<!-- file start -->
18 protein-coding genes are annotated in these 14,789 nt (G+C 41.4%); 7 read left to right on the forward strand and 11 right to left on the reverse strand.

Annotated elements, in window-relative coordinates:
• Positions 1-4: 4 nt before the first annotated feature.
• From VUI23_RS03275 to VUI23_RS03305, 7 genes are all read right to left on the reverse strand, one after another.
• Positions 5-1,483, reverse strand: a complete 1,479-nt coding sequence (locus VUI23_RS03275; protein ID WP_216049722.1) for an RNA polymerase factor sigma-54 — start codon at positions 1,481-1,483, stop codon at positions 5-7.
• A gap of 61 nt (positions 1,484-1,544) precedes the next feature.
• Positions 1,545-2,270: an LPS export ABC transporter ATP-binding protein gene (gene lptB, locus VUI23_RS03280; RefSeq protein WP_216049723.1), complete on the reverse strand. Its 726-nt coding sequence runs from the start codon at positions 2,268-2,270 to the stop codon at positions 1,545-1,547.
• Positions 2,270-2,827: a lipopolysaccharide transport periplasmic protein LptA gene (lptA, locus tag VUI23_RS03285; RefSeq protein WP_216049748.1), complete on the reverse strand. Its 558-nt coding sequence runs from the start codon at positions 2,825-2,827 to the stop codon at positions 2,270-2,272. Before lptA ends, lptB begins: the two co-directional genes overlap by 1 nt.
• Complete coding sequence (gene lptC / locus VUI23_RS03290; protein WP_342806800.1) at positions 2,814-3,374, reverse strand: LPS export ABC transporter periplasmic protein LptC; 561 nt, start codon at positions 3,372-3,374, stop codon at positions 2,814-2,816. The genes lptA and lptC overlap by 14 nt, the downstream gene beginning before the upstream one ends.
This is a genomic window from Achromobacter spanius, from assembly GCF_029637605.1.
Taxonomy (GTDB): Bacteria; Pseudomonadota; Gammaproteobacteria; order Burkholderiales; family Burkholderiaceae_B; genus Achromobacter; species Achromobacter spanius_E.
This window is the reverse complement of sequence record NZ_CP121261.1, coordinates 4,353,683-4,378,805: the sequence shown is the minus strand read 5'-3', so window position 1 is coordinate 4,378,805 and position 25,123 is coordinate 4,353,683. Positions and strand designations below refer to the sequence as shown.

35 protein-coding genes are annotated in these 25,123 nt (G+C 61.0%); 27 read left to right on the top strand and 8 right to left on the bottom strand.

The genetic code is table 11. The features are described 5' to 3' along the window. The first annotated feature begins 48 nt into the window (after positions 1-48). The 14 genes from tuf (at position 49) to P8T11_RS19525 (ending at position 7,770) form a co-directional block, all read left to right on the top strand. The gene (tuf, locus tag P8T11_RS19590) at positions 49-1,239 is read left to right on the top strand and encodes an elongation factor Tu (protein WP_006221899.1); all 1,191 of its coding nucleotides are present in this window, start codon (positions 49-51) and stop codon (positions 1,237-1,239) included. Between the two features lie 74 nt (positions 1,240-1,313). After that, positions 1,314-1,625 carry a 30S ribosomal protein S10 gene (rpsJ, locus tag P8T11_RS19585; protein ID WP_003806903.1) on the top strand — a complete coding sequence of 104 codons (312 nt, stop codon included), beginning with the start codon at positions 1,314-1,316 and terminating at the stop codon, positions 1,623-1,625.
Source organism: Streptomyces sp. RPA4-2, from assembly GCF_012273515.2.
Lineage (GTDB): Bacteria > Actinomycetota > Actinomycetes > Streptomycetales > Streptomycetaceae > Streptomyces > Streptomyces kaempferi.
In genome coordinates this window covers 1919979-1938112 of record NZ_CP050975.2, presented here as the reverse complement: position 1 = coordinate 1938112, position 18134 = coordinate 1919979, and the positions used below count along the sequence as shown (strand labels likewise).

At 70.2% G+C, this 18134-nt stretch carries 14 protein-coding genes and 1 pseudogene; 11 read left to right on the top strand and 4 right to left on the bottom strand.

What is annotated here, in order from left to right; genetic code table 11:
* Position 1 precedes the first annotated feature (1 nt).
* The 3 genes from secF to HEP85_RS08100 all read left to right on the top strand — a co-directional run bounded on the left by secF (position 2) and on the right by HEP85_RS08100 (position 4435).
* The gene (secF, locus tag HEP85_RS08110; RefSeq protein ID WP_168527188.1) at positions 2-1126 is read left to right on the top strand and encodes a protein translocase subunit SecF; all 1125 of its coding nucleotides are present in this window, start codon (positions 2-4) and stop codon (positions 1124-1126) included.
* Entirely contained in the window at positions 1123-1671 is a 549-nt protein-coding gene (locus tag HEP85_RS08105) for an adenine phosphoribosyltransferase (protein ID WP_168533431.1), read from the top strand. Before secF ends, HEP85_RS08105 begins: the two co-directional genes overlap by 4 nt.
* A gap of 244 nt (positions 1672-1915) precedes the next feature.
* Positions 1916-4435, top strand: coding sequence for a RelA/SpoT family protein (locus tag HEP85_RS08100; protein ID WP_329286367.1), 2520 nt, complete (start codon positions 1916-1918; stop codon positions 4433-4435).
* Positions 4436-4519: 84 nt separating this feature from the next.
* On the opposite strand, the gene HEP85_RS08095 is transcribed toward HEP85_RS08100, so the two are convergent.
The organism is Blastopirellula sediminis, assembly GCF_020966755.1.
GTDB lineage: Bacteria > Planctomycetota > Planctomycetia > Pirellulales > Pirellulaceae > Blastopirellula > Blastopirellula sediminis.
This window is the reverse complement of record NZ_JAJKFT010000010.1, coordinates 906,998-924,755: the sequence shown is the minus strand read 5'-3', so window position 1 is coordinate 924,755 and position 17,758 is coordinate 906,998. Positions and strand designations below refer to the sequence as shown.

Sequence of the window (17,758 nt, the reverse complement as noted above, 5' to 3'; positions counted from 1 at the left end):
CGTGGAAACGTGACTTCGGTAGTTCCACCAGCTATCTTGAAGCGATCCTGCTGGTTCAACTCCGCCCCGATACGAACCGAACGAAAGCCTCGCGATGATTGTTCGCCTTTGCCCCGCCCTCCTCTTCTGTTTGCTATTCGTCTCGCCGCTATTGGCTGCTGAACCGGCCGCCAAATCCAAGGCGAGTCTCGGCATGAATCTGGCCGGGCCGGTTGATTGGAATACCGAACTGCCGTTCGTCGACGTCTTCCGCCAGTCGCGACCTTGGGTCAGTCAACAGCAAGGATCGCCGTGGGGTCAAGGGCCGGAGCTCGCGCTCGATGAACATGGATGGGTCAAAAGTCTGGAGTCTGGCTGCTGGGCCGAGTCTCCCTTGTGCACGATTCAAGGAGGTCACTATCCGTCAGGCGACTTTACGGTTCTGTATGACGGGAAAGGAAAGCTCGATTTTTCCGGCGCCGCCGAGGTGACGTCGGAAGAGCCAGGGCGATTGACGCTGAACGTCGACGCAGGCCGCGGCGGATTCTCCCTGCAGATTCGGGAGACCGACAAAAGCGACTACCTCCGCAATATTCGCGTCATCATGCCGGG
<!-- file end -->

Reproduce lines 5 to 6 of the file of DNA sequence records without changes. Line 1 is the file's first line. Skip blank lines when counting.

• Positions 5-1,483, reverse strand: a complete 1,479-nt coding sequence (locus VUI23_RS03275; protein ID WP_216049722.1) for an RNA polymerase factor sigma-54 — start codon at positions 1,481-1,483, stop codon at positions 5-7.
• A gap of 61 nt (positions 1,484-1,544) precedes the next feature.